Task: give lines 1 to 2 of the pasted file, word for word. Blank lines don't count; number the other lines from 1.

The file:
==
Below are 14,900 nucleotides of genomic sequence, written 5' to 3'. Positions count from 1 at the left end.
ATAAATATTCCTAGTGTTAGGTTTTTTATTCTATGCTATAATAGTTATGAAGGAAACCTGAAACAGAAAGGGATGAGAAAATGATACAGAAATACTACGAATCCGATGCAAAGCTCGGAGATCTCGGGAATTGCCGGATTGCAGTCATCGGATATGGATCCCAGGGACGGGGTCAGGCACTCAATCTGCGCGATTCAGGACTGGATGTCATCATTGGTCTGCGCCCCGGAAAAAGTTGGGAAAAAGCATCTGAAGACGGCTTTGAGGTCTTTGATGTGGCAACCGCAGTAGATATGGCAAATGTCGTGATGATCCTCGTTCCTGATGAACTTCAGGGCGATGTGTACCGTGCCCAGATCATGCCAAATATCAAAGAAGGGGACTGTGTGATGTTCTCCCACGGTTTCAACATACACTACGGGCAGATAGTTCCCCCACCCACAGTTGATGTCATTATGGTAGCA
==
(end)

Below are 14,900 nucleotides of genomic sequence, written 5' to 3'. Positions count from 1 at the left end.
ATAAATATTCCTAGTGTTAGGTTTTTTATTCTATGCTATAATAGTTATGAAGGAAACCTGAAACAGAAAGGGATGAGAAAATGATACAGAAATACTACGAATCCGATGCAAAGCTCGGAGATCTCGGGAATTGCCGGATTGCAGTCATCGGATATGGATCCCAGGGACGGGGTCAGGCACTCAATCTGCGCGATTCAGGACTGGATGTCATCATTGGTCTGCGCCCCGGAAAAAGTTGGGAAAAAGCATCTGAAGACGGCTTTGAGGTCTTTGATGTGGCAACCGCAGTAGATATGGCAAATGTCGTGATGATCCTCGTTCCTGATGAACTTCAGGGCGATGTGTACCGTGCCCAGATCATGCCAAATATCAAAGAAGGGGACTGTGTGATGTTCTCCCACGGTTTCAACATACACTACGGGCAGATAGTTCCCCCACCCACAGTTGATGTCATTATGGTAGCA